The Benefits of Virtual Troubleshooting

April 16, 2020
Use of remote access technologies for maintaining and troubleshooting equipment has been gaining in popularity over the past several years. Now, amid the COVID-19 crisis, remote access is getting a whole new appraisal of value.

A few years ago, Automation World conducted a survey of its readers to find out how widespread remote access use was and how associated technologies were primarily being used. Results of that survey showed that 72% of respondents were using remote access technologies to gain entrée to plant equipment and data and, of those who had yet to implement remote access technology, 46% said they planned to do so in the near term.

That survey is due for an update next year as part of our regular editorial survey process to see how application has or hasn’t changed in the intervening years. I suspect that the current pandemic is boosting use of these technologies far faster than normal adoption rate increases might predict. 

A primary driver of this trend is the travel restrictions companies are implementing in reaction to COVID-19. As Jason Sprayberry, director of strategy and business development-IoT at HMS, notes, “a host of companies such as Nestlé, L'Oreal, and Unilever have implemented travel bans affecting over 532,000 people. However, machines still break or need servicing by OEMs, often under required warranty commitments and service level agreements.”

Direct access
Using HMS’s Ewon as an example of the remote access technology that can be used for remote equipment access, Sprayberry said, “Rather than sending service technicians into a potentially unsafe area to troubleshoot a problem, HMS Ewon solutions provide a simple device that can be plugged into industrial equipment and quickly accessed via a secure connection directly to the asset.” 

He explained that this “direct access” means “almost any function that can be done locally can be done from virtually anywhere.” Functions such as diagnostics, programming, and equipment monitoring are possible from a remote workstation or mobile device using Ewon.

Designed for industrial environments, the Ewon device features a DIN-rail mounted design for use extreme temperature environments, wired or wireless (WiFi or 3G/4G cellular) WAN connectivity, and a range of LAN/local options for plugging into industrial devices.

To reduce the difficulties associated with integrating any new technology into an automated industrial system, a key aspect of remote access technologies is their ability to support industrial Ethernet and serial protocols. Sprayberry pointed out that HMS Ewon products are “device aware and natively support most industrial Ethernet, TCI/IP, and serial protocols such as Modbus/ModbusTCP, Allen Bradley DF1/EtherNet/IP, OPC UA, MQTT, BacNet, and more. This proven native integration means that, rather than spending time troubleshooting the connectivity to the device, the service technician can quickly login and get to work.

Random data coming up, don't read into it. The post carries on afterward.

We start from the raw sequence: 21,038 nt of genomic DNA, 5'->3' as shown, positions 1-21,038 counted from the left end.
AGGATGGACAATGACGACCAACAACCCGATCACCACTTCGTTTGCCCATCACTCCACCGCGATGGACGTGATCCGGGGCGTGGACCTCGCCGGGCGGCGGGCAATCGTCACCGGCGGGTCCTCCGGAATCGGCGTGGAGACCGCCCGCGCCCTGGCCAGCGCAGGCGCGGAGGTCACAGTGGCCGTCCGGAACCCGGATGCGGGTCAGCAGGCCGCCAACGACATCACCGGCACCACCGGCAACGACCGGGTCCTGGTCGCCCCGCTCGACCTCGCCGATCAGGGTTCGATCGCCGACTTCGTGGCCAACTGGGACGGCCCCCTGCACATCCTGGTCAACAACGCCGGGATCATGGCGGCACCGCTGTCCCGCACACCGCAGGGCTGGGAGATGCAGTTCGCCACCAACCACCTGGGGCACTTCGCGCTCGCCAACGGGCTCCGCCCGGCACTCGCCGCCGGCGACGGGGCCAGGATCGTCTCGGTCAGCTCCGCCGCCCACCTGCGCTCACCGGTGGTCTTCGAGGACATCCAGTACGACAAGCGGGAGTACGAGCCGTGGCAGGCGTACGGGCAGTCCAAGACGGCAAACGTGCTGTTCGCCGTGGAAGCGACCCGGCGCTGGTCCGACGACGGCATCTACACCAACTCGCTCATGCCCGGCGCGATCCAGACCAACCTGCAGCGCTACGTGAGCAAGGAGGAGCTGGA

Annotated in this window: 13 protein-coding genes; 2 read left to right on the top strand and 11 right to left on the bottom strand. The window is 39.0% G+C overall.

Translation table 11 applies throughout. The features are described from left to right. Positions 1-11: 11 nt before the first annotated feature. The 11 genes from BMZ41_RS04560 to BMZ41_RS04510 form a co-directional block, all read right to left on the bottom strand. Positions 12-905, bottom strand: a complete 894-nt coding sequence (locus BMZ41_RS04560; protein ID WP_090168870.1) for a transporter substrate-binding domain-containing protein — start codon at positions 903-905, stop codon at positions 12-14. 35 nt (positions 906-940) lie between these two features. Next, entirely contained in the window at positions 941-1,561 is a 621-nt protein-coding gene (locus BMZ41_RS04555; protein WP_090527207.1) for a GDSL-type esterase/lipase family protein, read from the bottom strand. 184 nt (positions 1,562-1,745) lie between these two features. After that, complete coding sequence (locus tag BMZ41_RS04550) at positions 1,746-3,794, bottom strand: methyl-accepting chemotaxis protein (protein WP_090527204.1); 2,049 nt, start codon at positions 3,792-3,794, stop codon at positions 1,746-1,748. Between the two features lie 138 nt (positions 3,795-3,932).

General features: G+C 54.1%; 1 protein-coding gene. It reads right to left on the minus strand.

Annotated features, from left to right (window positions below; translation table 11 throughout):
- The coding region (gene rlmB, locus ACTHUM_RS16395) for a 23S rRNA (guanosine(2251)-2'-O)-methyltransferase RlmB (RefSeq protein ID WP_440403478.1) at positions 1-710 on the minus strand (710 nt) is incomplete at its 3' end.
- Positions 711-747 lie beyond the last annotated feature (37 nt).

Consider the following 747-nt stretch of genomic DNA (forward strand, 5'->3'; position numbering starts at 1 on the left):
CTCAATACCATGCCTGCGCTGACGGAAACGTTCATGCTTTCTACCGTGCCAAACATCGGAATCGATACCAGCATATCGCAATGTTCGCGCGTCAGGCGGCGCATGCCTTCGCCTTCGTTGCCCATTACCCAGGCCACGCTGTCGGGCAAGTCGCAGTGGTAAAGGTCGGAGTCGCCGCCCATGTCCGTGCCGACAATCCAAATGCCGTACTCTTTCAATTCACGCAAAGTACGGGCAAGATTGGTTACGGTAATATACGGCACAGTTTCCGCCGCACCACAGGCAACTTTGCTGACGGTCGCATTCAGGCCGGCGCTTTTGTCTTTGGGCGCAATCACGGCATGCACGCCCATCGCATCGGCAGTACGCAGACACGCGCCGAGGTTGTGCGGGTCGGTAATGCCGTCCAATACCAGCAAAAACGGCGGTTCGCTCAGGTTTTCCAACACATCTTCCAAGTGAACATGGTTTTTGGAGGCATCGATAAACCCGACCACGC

The use of industry standards like OPC UA and MQTT also mean that Ewon can connect with IoT Platforms such as Microsoft Azure IoT, AWS IoT Hub, Siemens Mindsphere, OSIsoft PI, Inductive Automation’s Ignition, and Rockwell/PTC ThingWorks, Sprayberry added.

As with any Internet-connected technology, security is a primary concern. Sprayberry noted that Ewon “does not reside on the automation network and is naturally firewalled from the from existing control systems.”

Ewon uses industry standard OpenVPN technologies using a firewall friendly transport that requires little or no IT changes, Sprayberry said. “The Talk2M infrastructure used in Ewon is ISO 27001 and STAR certified and undergo regular security audits to ensure industrial strength security,” he said.

User level access can also be controlled with Talk2M, which provides varying levels of access to different device functions. “For example, an admin might be able to update programming, while an adviser may only be able to monitor the machine’s data,” Sprayberry said. 

Beyond basic access
Sprayberry said that remote access technologies can be used to address 60-70% of operating problems, avoiding the need for support personnel to travel during a pandemic or even during normal operations. This ability can deliver significant costs savings for companies, considering that the “average cost in North America to send a field technician onsite to troubleshoot a customer machine is $2,200 per trip,” he added.

As industrial companies take a closer look at remote access, they should also be aware of the other capabilities these technologies can provide. “HMS solutions, for example, can also provide deeper levels of machine data monitoring to enable key ‘just in time’ insights based on key performance indicators with real-time alerts via emails and text,” said Sprayberry. “Routine operator rounds are often too late to warn of an impending problem. Ewon solutions provide data logging and custom programmable notifications, which can monitor the factory equipment for anomalies, and provide an early warning indicator of possible problems before they arise.”

About the Author

David Greenfield, editor in chief | Editor in Chief

David Greenfield joined Automation World in June 2011. Bringing a wealth of industry knowledge and media experience to his position, David’s contributions can be found in AW’s print and online editions and custom projects. Earlier in his career, David was Editorial Director of Design News at UBM Electronics, and prior to joining UBM, he was Editorial Director of Control Engineering at Reed Business Information, where he also worked on Manufacturing Business Technology as Publisher. 

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